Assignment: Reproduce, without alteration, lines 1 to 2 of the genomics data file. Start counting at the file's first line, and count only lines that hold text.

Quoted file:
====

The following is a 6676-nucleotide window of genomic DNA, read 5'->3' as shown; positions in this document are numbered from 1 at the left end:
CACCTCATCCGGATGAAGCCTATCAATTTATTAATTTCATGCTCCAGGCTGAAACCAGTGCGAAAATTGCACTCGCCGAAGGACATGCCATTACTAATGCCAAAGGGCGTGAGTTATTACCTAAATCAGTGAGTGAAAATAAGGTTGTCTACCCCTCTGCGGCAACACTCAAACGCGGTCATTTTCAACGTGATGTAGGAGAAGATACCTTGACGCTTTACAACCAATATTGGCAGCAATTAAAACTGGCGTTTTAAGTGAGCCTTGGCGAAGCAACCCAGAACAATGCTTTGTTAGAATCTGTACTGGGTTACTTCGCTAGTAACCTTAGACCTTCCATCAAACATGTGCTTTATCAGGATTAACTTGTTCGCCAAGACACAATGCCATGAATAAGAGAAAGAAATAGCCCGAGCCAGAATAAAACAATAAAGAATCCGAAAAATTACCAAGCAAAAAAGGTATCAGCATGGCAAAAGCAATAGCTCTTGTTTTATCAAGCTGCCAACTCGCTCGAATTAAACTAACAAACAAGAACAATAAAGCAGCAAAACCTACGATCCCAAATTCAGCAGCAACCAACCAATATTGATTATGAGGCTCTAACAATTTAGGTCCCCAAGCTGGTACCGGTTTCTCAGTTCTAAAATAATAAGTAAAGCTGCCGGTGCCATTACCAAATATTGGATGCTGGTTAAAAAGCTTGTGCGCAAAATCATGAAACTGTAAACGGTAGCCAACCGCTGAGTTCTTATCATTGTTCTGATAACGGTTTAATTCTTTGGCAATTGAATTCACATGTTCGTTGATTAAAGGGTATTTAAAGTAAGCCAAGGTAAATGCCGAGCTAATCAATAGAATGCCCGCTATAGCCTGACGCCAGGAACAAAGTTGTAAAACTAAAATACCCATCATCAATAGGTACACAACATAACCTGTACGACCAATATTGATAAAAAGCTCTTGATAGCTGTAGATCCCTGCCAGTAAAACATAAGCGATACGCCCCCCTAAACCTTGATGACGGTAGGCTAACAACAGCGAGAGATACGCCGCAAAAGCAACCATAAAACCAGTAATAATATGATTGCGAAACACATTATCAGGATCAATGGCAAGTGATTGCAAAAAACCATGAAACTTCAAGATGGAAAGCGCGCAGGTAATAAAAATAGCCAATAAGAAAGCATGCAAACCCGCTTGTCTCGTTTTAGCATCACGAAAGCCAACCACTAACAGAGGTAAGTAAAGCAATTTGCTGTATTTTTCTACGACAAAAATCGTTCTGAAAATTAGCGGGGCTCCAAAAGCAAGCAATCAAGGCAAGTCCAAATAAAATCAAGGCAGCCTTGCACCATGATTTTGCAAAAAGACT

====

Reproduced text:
The following is a 6676-nucleotide window of genomic DNA, read 5'->3' as shown; positions in this document are numbered from 1 at the left end:
CACCTCATCCGGATGAAGCCTATCAATTTATTAATTTCATGCTCCAGGCTGAAACCAGTGCGAAAATTGCACTCGCCGAAGGACATGCCATTACTAATGCCAAAGGGCGTGAGTTATTACCTAAATCAGTGAGTGAAAATAAGGTTGTCTACCCCTCTGCGGCAACACTCAAACGCGGTCATTTTCAACGTGATGTAGGAGAAGATACCTTGACGCTTTACAACCAATATTGGCAGCAATTAAAACTGGCGTTTTAAGTGAGCCTTGGCGAAGCAACCCAGAACAATGCTTTGTTAGAATCTGTACTGGGTTACTTCGCTAGTAACCTTAGACCTTCCATCAAACATGTGCTTTATCAGGATTAACTTGTTCGCCAAGACACAATGCCATGAATAAGAGAAAGAAATAGCCCGAGCCAGAATAAAACAATAAAGAATCCGAAAAATTACCAAGCAAAAAAGGTATCAGCATGGCAAAAGCAATAGCTCTTGTTTTATCAAGCTGCCAACTCGCTCGAATTAAACTAACAAACAAGAACAATAAAGCAGCAAAACCTACGATCCCAAATTCAGCAGCAACCAACCAATATTGATTATGAGGCTCTAACAATTTAGGTCCCCAAGCTGGTACCGGTTTCTCAGTTCTAAAATAATAAGTAAAGCTGCCGGTGCCATTACCAAATATTGGATGCTGGTTAAAAAGCTTGTGCGCAAAATCATGAAACTGTAAACGGTAGCCAACCGCTGAGTTCTTATCATTGTTCTGATAACGGTTTAATTCTTTGGCAATTGAATTCACATGTTCGTTGATTAAAGGGTATTTAAAGTAAGCCAAGGTAAATGCCGAGCTAATCAATAGAATGCCCGCTATAGCCTGACGCCAGGAACAAAGTTGTAAAACTAAAATACCCATCATCAATAGGTACACAACATAACCTGTACGACCAATATTGATAAAAAGCTCTTGATAGCTGTAGATCCCTGCCAGTAAAACATAAGCGATACGCCCCCCTAAACCTTGATGACGGTAGGCTAACAACAGCGAGAGATACGCCGCAAAAGCAACCATAAAACCAGTAATAATATGATTGCGAAACACATTATCAGGATCAATGGCAAGTGATTGCAAAAAACCATGAAACTTCAAGATGGAAAGCGCGCAGGTAATAAAAATAGCCAATAAGAAAGCATGCAAACCCGCTTGTCTCGTTTTAGCATCACGAAAGCCAACCACTAACAGAGGTAAGTAAAGCAATTTGCTGTATTTTTCTACGACAAAAATCGTTCTGAAAATTAGCGGGGCTCCAAAAGCAAGCAATCAAGGCAAGTCCAAATAAAATCAAGGCAGCCTTGCACCATGATTTTGCAAAAAGACT